Woods Hole Oceanographic Institution

Tim Verslycke

» Pesticides in coastal waters

» Lobster shell disease

» Copepod diapause

» Mysid hormone regulation

» Ciona CYP3 genes

» BAEF Fellowship

» WHOI Postdoc

» Expeditie Zeeleeuw


» VEO2

» Analytics and metabolism


» ED-North

» South-Africa

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Mysid shrimp are a small crustacean species used for the regulatory evaluation of environmental endocrine disruption

WHOI Ocean Life Institute Postdoctoral Scholarship

-Laboratory of Environmental Toxicology and Aquatic Ecology (Ghent University, Belgium)
-Laboratory of Chemical Analysis (Ghent University, Belgium)
-Marine Biology Section (Ghent University, Belgium)
-US-EPA's National Health and Environmental Effects Research Laboratory (Gulf Breeze, FL)
-Other 'mysid people'

My postdoctoral research at WHOI started in November 2003 and will run until May 2005 with funding from WHOI's Ocean Life Institute. My goals are to acquire and apply the necessary skills in molecular biology to further unravel hormonal regulation and its disruption by chemicals in marine invertebrates. This includes developing techniques to identify and quantify the genes and hormones involved in growth, reproduction and early development in ecdysozoans (animals that grow through molting). In addition, I have worked on cloning specific enzymes (cytochrome P450s) from vertebrates and invertebrates.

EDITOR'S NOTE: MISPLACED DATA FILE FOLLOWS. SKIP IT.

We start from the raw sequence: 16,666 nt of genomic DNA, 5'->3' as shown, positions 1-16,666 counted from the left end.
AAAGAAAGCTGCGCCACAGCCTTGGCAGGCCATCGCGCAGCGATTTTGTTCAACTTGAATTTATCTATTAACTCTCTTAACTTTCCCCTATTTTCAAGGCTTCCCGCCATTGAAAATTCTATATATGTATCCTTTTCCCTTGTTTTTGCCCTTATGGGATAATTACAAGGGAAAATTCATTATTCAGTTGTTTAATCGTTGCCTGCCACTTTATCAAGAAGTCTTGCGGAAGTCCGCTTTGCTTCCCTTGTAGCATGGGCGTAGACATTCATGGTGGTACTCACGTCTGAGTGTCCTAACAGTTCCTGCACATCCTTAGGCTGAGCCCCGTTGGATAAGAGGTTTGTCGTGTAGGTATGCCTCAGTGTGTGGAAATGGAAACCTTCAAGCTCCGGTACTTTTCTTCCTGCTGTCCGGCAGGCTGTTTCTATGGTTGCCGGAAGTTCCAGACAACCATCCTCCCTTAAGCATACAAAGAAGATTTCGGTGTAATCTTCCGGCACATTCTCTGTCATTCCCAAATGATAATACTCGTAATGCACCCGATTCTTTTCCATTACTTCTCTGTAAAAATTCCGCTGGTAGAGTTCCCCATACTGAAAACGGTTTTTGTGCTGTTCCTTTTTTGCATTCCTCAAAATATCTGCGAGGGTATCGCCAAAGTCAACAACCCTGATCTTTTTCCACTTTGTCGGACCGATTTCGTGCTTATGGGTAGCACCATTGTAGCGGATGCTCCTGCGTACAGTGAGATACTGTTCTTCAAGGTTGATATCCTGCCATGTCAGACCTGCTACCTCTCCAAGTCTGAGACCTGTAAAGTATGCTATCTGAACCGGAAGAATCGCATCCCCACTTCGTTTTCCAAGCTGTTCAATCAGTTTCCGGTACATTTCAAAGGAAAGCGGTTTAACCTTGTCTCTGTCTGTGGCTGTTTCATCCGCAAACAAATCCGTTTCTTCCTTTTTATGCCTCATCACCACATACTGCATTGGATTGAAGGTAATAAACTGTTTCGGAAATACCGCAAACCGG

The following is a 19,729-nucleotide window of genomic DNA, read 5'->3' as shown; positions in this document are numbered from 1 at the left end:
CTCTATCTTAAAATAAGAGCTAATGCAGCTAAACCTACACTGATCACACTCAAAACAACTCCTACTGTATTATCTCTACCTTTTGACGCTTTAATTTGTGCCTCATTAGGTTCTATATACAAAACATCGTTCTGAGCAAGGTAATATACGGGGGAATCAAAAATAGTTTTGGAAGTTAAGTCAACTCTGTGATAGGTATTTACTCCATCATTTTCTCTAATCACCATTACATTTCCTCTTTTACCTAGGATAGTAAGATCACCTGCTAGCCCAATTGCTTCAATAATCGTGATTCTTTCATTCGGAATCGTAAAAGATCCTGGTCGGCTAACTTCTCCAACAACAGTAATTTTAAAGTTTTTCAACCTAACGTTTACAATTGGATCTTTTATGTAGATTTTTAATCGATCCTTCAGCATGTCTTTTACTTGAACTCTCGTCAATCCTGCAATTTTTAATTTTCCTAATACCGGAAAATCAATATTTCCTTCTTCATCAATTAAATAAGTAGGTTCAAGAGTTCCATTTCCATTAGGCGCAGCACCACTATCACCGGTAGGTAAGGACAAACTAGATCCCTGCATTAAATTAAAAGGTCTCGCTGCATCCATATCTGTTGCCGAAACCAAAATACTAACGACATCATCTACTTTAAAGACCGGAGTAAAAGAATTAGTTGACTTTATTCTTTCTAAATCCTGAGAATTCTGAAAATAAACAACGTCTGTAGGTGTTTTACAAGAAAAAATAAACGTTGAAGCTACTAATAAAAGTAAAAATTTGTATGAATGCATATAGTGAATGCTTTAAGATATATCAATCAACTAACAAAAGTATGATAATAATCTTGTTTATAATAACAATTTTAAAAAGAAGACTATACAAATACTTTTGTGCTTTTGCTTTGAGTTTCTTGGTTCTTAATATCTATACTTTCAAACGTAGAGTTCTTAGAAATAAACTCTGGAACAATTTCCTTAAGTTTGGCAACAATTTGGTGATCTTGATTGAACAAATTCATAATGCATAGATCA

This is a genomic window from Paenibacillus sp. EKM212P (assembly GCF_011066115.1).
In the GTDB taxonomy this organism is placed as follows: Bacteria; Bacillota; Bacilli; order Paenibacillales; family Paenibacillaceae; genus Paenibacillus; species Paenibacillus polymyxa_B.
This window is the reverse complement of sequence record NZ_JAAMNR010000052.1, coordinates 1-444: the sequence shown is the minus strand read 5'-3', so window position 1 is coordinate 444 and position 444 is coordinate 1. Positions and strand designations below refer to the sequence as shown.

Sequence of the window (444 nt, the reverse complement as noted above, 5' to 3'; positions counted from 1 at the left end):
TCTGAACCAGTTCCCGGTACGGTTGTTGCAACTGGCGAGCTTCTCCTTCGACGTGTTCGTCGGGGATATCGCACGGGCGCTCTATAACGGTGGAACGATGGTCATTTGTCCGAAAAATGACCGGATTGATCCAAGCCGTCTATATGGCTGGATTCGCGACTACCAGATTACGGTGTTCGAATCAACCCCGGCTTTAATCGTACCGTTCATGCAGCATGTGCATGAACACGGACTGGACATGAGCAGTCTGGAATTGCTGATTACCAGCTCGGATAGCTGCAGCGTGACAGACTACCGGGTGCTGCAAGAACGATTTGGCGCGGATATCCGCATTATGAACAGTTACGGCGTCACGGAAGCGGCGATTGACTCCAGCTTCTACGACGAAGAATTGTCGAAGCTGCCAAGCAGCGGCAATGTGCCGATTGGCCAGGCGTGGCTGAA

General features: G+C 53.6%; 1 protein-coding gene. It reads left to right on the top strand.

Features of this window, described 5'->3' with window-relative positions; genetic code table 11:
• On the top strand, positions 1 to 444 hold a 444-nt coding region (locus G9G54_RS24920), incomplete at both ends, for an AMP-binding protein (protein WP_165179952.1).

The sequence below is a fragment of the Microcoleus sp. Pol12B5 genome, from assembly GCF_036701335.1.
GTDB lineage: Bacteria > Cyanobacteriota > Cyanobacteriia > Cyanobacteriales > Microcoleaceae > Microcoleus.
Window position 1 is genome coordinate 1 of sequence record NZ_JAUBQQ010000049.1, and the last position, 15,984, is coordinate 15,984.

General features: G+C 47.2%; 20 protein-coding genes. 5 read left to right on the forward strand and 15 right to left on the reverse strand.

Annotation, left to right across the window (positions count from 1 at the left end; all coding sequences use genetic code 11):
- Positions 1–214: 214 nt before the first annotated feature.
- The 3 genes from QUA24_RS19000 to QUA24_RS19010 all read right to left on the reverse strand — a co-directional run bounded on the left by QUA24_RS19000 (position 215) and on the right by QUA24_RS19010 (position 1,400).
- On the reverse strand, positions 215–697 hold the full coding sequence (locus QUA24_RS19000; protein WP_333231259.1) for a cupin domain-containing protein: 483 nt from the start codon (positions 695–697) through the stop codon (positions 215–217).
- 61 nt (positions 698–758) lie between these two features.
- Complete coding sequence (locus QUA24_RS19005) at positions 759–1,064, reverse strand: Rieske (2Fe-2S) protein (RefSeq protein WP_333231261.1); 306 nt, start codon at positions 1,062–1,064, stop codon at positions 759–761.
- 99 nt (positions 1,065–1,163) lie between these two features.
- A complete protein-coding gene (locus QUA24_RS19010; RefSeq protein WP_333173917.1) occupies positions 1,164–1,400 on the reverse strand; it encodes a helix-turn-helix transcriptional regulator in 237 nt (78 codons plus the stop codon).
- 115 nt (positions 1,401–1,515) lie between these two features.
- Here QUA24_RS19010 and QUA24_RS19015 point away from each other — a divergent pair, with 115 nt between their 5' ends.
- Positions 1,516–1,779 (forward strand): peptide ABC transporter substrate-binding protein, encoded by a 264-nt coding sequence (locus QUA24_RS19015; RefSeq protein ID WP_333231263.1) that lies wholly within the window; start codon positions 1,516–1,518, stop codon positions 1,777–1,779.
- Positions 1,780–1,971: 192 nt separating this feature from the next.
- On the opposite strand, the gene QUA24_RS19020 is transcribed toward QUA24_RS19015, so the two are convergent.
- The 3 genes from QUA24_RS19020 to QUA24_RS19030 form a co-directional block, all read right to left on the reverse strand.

Presently, I am looking into the hormonal regulation and disruption of early development, moulting, growth and reproduction of mysid crustaceans, which takes me back to my PhD roots. This research should provide crucial understanding in the effects of hormone disruptors in an important group of invertebrate species. Furthermore, there is an urgent need from a regulatory perpective to develop methods to predict effects of environmental endocrine disruptors in invertebrates. In this perpective, mysids are the only invertebrate model that is presently being considered in regulatory testing by EPA in the USA.

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